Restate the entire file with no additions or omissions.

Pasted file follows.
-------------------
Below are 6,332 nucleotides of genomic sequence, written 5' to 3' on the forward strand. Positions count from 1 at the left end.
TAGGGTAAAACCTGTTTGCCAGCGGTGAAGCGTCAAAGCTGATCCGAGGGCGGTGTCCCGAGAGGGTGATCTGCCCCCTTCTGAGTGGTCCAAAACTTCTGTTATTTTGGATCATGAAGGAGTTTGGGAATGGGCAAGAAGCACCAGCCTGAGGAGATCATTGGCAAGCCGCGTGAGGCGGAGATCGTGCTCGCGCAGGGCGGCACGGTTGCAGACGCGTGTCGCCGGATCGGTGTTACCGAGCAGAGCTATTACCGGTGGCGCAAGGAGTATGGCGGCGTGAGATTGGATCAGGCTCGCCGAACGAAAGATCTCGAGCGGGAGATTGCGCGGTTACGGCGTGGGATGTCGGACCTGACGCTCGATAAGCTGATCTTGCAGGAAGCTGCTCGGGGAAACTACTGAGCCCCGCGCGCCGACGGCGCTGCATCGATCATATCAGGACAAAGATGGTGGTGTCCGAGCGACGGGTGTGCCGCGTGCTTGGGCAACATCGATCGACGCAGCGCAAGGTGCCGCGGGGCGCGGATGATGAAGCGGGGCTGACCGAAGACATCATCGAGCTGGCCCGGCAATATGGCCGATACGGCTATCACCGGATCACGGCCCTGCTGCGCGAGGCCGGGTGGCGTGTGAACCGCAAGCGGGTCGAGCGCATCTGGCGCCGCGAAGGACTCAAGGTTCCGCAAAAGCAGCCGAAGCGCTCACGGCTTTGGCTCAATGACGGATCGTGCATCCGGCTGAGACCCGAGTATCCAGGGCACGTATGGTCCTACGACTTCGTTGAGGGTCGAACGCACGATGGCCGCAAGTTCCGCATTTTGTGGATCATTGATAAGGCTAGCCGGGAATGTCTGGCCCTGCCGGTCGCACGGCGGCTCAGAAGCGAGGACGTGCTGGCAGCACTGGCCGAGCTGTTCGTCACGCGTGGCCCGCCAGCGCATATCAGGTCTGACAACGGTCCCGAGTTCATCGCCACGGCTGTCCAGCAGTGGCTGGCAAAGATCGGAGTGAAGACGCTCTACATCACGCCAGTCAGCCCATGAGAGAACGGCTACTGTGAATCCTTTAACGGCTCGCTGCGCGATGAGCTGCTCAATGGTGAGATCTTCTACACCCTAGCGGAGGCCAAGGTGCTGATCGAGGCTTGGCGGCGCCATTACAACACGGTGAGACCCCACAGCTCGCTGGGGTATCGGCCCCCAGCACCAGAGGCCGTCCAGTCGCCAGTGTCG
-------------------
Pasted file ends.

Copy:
Below are 6,332 nucleotides of genomic sequence, written 5' to 3' on the forward strand. Positions count from 1 at the left end.
TAGGGTAAAACCTGTTTGCCAGCGGTGAAGCGTCAAAGCTGATCCGAGGGCGGTGTCCCGAGAGGGTGATCTGCCCCCTTCTGAGTGGTCCAAAACTTCTGTTATTTTGGATCATGAAGGAGTTTGGGAATGGGCAAGAAGCACCAGCCTGAGGAGATCATTGGCAAGCCGCGTGAGGCGGAGATCGTGCTCGCGCAGGGCGGCACGGTTGCAGACGCGTGTCGCCGGATCGGTGTTACCGAGCAGAGCTATTACCGGTGGCGCAAGGAGTATGGCGGCGTGAGATTGGATCAGGCTCGCCGAACGAAAGATCTCGAGCGGGAGATTGCGCGGTTACGGCGTGGGATGTCGGACCTGACGCTCGATAAGCTGATCTTGCAGGAAGCTGCTCGGGGAAACTACTGAGCCCCGCGCGCCGACGGCGCTGCATCGATCATATCAGGACAAAGATGGTGGTGTCCGAGCGACGGGTGTGCCGCGTGCTTGGGCAACATCGATCGACGCAGCGCAAGGTGCCGCGGGGCGCGGATGATGAAGCGGGGCTGACCGAAGACATCATCGAGCTGGCCCGGCAATATGGCCGATACGGCTATCACCGGATCACGGCCCTGCTGCGCGAGGCCGGGTGGCGTGTGAACCGCAAGCGGGTCGAGCGCATCTGGCGCCGCGAAGGACTCAAGGTTCCGCAAAAGCAGCCGAAGCGCTCACGGCTTTGGCTCAATGACGGATCGTGCATCCGGCTGAGACCCGAGTATCCAGGGCACGTATGGTCCTACGACTTCGTTGAGGGTCGAACGCACGATGGCCGCAAGTTCCGCATTTTGTGGATCATTGATAAGGCTAGCCGGGAATGTCTGGCCCTGCCGGTCGCACGGCGGCTCAGAAGCGAGGACGTGCTGGCAGCACTGGCCGAGCTGTTCGTCACGCGTGGCCCGCCAGCGCATATCAGGTCTGACAACGGTCCCGAGTTCATCGCCACGGCTGTCCAGCAGTGGCTGGCAAAGATCGGAGTGAAGACGCTCTACATCACGCCAGTCAGCCCATGAGAGAACGGCTACTGTGAATCCTTTAACGGCTCGCTGCGCGATGAGCTGCTCAATGGTGAGATCTTCTACACCCTAGCGGAGGCCAAGGTGCTGATCGAGGCTTGGCGGCGCCATTACAACACGGTGAGACCCCACAGCTCGCTGGGGTATCGGCCCCCAGCACCAGAGGCCGTCCAGTCGCCAGTGTCG